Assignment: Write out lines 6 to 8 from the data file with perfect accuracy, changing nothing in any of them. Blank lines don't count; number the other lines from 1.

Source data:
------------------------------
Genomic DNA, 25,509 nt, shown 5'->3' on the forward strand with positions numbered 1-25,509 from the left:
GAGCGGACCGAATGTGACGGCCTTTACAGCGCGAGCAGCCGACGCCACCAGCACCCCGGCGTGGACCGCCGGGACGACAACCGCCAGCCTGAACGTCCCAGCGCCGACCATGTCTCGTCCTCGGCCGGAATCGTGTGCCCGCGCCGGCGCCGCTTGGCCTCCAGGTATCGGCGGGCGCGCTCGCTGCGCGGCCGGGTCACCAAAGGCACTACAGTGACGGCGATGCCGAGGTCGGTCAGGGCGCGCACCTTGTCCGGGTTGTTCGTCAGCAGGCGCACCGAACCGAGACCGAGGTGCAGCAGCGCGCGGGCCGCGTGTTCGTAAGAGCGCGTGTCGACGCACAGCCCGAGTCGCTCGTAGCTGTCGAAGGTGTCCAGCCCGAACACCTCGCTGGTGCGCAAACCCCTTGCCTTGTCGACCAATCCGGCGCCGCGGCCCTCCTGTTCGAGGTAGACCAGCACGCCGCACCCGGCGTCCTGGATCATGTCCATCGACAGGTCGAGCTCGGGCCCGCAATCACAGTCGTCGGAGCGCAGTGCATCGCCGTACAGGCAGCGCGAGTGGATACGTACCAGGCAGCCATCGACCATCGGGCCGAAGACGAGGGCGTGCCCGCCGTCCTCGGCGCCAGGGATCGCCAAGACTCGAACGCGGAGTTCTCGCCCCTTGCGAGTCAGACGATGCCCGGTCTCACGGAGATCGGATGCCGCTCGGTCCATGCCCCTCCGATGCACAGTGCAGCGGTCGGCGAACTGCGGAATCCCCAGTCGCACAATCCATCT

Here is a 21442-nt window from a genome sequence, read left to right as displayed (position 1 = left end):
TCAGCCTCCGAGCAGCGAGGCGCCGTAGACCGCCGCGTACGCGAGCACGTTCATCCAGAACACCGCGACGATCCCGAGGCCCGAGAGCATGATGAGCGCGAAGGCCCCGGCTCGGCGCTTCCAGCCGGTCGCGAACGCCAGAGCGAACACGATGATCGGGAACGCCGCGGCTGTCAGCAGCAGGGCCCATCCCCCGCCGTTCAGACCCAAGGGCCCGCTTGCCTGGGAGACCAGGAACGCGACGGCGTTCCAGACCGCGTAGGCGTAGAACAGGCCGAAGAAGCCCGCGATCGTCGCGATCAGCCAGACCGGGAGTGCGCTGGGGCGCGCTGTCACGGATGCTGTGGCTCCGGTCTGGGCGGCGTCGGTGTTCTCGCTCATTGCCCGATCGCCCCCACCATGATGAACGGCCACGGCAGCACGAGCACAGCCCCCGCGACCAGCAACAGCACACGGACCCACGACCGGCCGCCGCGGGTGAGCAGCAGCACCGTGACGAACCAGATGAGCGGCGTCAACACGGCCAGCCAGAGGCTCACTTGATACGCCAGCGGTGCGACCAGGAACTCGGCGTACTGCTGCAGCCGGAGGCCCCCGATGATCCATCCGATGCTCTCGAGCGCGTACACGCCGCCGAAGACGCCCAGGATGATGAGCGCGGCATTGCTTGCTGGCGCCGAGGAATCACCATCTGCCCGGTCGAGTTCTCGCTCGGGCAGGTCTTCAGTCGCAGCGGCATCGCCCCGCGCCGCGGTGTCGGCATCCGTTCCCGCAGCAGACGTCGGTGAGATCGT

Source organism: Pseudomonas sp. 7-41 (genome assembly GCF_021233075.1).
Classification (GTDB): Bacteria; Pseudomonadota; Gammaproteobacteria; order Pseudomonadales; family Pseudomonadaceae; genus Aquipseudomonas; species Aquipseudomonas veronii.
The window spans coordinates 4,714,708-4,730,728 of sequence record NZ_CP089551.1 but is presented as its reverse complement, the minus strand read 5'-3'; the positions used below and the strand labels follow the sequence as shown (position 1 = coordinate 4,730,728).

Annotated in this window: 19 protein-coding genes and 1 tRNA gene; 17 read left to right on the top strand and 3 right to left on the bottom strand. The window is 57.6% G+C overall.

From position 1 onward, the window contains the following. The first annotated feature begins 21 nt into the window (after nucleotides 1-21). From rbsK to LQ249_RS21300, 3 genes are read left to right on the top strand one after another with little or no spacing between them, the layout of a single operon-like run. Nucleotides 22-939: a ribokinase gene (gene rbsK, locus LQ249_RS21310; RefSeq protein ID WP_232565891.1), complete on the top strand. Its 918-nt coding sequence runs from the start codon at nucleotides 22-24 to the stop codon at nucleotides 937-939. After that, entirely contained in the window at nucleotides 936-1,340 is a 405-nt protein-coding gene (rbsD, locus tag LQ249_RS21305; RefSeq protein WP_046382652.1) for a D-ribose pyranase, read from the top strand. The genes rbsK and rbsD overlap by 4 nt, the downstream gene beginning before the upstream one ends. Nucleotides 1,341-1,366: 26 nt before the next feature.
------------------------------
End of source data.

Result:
Classification (GTDB): Bacteria; Pseudomonadota; Gammaproteobacteria; order Pseudomonadales; family Pseudomonadaceae; genus Aquipseudomonas; species Aquipseudomonas veronii.
The window spans coordinates 4,714,708-4,730,728 of sequence record NZ_CP089551.1 but is presented as its reverse complement, the minus strand read 5'-3'; the positions used below and the strand labels follow the sequence as shown (position 1 = coordinate 4,730,728).

Annotated in this window: 19 protein-coding genes and 1 tRNA gene; 17 read left to right on the top strand and 3 right to left on the bottom strand. The window is 57.6% G+C overall.